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children's fitness

Pranayama for Children

When my daughter falls and scrapes her knee the first words out of my mouth are often “take some deep breaths.”  And Sure enough (even at 2 years old) she starts to inhale and exhale slowly and rhythmically as the tears dry up. The benefits of breath work (pranayama) are vast, and for children that’s no exception.  Taking deep breaths decreases stress and anxiety, strengthens the core muscles, and works as a natural pain reliever.  Start early when teaching your little ones pranayama, and it is sure improve their well-being…and yours! Here are some exercises you can try at home…

Feather work
Use feathers to demonstrate how breath works.  Hold the feather in your hand, and tell them to “blow” as if they were blowing on hot food or a candle.  Let them observe how the feather flies through the air. We often pair this up with an eagle pose in our toddler yoga classes! For older kids you can make it more challenging by instructing them to try to keep the feather in the air for as long as possible by only using their breath.  No hands allowed!

Belly Breath
Take a small toy or stuffed animal for a ride on your belly.  Instruct the child to lay on their back.  Place the toy on their belly.  Tell them to watch the toy move up and down as they breathe.  As they inhale the toy should move up toward the sky, and as they exhale the toy will sink toward the ground.  It may help to demonstrate the task on your own belly first.

Blow Paint
Allow your child to create some really amazing art with their breath.  Drip some watered down pain onto a piece of paper and then instruct them to blow through a straw to move the paint around the page.  Not only does it take a little diaphragmatic breath work, but it engages their artistic side as well! Happy breathing! J  

Children need to move it or they WILL lose it!

I just finished a course entitled Movement Skills and Fitness Development for Children, and I am super excited to incorporate my new found knowledge into the services of Mind Body Fitness and into my role as a parent.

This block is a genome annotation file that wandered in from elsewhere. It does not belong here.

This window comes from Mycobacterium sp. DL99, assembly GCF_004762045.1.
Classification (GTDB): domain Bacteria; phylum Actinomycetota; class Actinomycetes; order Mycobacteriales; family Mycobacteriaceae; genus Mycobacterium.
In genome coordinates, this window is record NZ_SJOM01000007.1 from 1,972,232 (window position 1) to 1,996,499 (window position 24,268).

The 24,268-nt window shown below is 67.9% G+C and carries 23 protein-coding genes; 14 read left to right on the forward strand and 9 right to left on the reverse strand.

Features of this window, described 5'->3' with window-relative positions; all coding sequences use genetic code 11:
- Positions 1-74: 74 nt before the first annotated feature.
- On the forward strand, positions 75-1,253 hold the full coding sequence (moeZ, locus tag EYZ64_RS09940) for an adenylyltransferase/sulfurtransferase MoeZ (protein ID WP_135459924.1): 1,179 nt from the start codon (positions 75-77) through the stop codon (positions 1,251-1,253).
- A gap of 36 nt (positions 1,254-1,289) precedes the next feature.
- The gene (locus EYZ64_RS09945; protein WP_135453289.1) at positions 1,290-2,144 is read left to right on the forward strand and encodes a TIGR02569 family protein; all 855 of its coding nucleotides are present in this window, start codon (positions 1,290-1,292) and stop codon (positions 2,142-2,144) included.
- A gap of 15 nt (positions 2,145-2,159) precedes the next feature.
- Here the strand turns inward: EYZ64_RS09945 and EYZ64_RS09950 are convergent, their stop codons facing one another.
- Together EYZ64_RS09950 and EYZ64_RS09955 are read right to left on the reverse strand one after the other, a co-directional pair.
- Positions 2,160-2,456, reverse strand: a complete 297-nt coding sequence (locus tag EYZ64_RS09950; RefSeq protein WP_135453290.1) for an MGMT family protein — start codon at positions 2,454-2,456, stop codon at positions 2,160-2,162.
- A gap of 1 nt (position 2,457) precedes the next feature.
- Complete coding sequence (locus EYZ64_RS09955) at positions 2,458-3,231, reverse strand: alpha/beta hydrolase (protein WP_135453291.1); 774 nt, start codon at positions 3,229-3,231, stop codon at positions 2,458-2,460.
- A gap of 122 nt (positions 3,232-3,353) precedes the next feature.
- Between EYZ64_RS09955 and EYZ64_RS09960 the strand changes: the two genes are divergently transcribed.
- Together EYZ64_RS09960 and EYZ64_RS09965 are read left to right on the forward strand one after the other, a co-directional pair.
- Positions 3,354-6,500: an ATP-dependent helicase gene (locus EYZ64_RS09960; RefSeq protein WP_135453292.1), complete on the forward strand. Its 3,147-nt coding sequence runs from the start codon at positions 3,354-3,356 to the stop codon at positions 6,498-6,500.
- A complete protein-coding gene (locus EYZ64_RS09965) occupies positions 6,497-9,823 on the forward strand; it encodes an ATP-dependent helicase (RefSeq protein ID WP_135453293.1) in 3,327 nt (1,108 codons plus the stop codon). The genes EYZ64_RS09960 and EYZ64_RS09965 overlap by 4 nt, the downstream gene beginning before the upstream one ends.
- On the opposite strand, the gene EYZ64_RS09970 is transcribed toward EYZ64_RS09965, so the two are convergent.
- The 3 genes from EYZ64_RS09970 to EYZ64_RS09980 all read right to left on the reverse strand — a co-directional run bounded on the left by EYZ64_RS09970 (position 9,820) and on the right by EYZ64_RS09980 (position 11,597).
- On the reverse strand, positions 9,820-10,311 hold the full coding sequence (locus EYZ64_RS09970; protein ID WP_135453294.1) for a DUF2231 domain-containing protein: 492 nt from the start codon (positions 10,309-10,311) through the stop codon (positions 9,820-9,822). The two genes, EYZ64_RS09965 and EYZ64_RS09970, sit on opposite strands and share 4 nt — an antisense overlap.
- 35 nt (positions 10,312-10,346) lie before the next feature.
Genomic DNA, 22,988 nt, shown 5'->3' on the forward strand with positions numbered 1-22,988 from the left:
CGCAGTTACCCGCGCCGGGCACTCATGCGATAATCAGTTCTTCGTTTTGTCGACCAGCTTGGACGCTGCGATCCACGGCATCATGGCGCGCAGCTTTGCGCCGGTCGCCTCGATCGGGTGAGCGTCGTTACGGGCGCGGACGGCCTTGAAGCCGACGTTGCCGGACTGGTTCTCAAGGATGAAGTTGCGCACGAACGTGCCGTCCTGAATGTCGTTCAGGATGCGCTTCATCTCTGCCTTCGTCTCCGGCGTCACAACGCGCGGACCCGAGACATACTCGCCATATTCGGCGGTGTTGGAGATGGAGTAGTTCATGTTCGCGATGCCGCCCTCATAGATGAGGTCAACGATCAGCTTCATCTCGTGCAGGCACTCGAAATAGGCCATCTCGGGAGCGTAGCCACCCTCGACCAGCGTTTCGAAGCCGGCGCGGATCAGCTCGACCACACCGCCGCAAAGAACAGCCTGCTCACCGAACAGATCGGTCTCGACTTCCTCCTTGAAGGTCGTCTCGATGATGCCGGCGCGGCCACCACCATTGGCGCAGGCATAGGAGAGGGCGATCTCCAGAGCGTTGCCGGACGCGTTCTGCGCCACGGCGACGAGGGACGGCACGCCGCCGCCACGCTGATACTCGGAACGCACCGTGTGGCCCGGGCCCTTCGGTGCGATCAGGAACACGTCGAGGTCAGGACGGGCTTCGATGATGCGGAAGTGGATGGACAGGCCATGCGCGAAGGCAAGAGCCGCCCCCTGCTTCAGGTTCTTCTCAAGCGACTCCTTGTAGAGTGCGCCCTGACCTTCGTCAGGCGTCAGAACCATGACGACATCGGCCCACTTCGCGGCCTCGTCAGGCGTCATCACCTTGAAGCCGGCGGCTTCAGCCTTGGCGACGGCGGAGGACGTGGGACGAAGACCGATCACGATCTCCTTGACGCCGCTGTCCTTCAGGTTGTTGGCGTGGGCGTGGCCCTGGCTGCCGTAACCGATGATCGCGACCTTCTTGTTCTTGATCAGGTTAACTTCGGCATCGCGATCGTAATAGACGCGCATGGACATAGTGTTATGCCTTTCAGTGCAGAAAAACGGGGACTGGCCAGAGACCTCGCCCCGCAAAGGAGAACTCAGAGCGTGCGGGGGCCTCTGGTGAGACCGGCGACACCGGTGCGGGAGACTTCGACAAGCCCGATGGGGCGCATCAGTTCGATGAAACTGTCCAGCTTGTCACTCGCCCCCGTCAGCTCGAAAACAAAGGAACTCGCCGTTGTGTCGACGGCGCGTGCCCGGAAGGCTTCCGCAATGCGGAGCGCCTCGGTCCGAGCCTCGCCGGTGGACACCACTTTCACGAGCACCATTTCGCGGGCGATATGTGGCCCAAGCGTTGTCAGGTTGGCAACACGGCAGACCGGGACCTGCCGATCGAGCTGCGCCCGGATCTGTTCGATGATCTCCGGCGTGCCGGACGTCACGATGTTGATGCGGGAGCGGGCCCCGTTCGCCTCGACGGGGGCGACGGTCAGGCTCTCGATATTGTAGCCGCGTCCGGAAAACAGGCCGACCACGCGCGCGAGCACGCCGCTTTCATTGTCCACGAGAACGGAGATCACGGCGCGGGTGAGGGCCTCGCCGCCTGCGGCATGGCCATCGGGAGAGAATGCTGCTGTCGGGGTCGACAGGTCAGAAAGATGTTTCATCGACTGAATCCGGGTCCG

The most important thing I took from the class... if you don't move it you will lose it. Basically, if a human has not developed fundamental movement skills before they hit puberty it is very unlikely they will be able to learn them later in life. Developing these skills (stability, coordination, manipulation, and locomotion) is key in creating a lifelong relationship with fitness! It is next to impossible for youngsters to love to move if they have not learned how to master basic skills in their early years. It is our job as parents to provide opportunities for children to move, dance, climb, jump and play their way into an active lifestyle. And YOU may burn a few calories along the way as well!

Some tips for parents…

Variety is key
Introducing a wide array of activities means children will have a better chance at developing fundamental movement skills.  Mix it up – try running on a soccer field, balancing on a yoga mat, or something in between. Another plus--when a verity of activities are introduced boredom is less likely to set in.

Play play play!
Children learn through play, so giving them adult "gym style" workouts might be safe for their bodies but uninteresting for their minds. That's why cooperative games, relays, team sports, and dance classes work best. Try a game of freeze tag next time you are running around the park, so you can work up a sweat as well!

Think "train to play" not "train to win"
Once the groundwork is laid with fundamental skills, specialized skills like throwing, kicking, catching and climbing can be introduced. Perfecting these skills is not necessary, and unneeded pressure from adults can backfire. Teaching children these specialized skills should be done in a playful and fun way. Train to win can come later in life.

Live in NYC?
Looking for a toddler yoga class? Try Mind Body Tot starting this September!

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